In a Henri Toivonen obituary, titled Rebel With a Cause, published in Motor five days after Toivonen’s fatal accident, rally author Martin Holmes named him a “rebel driver”, and proof that young drivers can be successful in rallying, a sport which had previously been dominated by older, more experienced drivers such as fellow Finn Hannu Mikkola, Swede Stig Blomqvist and German Walter Röhrl. However, Toivonen could not achieve the necessary level of consistency to avoid a number of high speed accidents. Prior to the introduction of the Delta S4, he was known for his ability to make up large amounts of time in single stages. This led to a number of stage wins but also to several bad accidents resulting from driving mistakes. Toivonen’s career almost ended in early 1985, when he was nearly paralysed in the Rally Costa Smeralda accident – 1985 would have been his first full WRC season, excluding the extremely arduous endurance events in Africa- the Safari Rally and the Ivory Coast Rally for which he was never entered in his career- in actual fact, Toivonen never did a single rally outside Europe- not even the Safari Rally, which was considered one of the most prestigious rally events up until 2002, when it was taken off the WRC calendar. The World Rally Archive’s Hall of Fame now names him an “icon for the one of the most controversial periods of rallying.”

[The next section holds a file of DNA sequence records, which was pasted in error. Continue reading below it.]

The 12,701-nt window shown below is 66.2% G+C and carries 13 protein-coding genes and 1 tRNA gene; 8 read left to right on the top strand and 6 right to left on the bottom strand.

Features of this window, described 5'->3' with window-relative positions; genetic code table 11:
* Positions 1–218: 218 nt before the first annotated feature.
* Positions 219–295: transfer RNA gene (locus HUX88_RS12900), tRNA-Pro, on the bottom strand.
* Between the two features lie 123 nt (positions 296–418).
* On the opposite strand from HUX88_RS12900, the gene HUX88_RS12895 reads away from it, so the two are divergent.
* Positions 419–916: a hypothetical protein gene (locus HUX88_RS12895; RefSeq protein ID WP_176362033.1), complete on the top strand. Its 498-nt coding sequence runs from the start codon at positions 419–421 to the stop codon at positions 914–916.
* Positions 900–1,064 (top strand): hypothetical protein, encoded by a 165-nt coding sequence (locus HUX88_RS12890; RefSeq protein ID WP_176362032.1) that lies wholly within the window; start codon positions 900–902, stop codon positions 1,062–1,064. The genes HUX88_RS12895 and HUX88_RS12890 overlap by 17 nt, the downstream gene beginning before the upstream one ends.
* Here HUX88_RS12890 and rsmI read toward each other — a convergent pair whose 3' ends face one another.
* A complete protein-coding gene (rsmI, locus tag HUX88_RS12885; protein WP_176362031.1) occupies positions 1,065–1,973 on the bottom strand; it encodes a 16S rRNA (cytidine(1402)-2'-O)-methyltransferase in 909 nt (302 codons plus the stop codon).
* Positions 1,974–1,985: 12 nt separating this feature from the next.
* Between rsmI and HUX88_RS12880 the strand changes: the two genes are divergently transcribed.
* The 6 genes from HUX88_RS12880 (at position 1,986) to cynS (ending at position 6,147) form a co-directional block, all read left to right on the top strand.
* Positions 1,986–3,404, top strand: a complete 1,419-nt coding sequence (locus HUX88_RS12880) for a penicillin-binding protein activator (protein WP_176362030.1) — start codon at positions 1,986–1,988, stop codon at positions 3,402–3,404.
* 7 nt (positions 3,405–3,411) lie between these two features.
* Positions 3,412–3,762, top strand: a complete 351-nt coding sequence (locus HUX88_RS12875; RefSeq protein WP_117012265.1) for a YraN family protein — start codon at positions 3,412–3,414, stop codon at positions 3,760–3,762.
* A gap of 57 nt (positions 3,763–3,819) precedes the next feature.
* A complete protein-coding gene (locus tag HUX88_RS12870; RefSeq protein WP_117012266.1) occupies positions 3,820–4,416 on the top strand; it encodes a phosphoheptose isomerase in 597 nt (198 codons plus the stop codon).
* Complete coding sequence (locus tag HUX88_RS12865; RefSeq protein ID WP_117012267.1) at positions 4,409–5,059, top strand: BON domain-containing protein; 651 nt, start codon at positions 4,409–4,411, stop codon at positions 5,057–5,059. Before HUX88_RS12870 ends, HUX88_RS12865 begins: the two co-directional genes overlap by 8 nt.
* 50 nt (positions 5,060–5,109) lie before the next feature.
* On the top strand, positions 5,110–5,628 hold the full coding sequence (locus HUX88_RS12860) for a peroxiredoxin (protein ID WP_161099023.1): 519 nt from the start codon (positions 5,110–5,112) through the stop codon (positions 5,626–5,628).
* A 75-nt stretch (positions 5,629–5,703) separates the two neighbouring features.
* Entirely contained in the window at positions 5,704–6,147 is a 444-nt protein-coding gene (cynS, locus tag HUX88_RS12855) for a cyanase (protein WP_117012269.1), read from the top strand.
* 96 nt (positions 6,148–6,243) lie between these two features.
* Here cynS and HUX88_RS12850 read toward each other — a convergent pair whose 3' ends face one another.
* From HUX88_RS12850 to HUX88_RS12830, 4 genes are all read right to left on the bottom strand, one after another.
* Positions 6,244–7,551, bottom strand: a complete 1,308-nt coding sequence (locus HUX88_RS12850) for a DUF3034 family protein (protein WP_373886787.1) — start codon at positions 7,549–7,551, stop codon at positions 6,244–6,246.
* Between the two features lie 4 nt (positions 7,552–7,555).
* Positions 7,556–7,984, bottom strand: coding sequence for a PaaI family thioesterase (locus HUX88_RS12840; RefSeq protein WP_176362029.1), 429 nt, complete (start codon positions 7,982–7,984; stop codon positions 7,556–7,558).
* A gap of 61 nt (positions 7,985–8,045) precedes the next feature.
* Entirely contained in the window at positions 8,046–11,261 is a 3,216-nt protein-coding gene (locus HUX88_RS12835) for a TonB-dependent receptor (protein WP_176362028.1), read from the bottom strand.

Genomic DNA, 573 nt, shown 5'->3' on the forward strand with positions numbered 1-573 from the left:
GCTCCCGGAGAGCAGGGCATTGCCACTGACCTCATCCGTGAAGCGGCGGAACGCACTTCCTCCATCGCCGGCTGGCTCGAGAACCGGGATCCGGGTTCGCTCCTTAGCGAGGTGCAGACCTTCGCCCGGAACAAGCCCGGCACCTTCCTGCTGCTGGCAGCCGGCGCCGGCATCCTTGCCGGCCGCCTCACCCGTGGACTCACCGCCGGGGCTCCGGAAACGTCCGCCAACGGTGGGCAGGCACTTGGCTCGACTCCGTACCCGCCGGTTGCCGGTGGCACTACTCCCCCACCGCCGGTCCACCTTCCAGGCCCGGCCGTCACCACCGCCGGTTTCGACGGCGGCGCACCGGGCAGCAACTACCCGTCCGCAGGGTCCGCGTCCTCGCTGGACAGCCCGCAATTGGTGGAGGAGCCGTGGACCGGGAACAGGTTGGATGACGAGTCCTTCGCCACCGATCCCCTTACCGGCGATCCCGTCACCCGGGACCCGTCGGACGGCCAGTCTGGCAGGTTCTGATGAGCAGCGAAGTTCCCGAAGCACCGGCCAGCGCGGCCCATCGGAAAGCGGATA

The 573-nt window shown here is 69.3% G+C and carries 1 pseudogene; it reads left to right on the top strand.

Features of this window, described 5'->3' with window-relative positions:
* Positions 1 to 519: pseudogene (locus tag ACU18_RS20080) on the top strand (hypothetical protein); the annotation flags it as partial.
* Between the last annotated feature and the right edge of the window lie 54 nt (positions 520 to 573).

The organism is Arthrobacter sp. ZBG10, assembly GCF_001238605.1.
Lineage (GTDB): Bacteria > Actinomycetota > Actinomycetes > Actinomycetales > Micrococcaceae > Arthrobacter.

2007 Race of Champions at Wembley Stadium.
Toivonen was buried in Espoo, where his family moved from Jyväskylä when Toivonen was still very young. In Corsica, a marble slab dedicated to him and Sergio Cresto was placed at the curve where Toivonen drove out. The memorial place always has an unopened bottle of Martini, which is a reference to Toivonen’s Martini-sponsored Lancia factory team. A local resident puts new flowers by the slab every day. In July, the Rally Marca Trevigiana in Italy was titled “Memorial Henri Toivonen” in honour of Toivonen. The rally was stopped after a fatal accident on the fourth stage. In 1988, former rally driver and arguably the most successful female race car driver in history, Michèle Mouton, organised the first Race of Champions to commemorate Toivonen’s death. The Race of Champions was originally restricted to rally drivers, but became even more popular with the introduction of Formula One and NASCAR stars. The Henri Toivonen Memorial Trophy is still awarded to the winner of the individual event every year.
Another trophy bearing Toivonen’s name was the Henri Toivonen Grand Attack Trophy, which was awarded by Peugeot’s Rally Challenge, organised by Des O’Dell, “to the driver who most embodied the spirit shown by the young Finn.” In 2006, Toivonen was honoured at the Neste Oil Rally Finland. An exhibition in memory of him was opened on 17 August in the Rally HQ Jyväskylä Paviljonki. The interviewing event was attended by his former team mate Markku Alén, former co-driver Juha Piironen, current Ford factory team boss Malcolm Wilson and his brother Harri Toivonen. Harri Toivonen quit his racing career in 2002, ending the 40-year racing history of the Toivonen family.
Thanks to wikipedia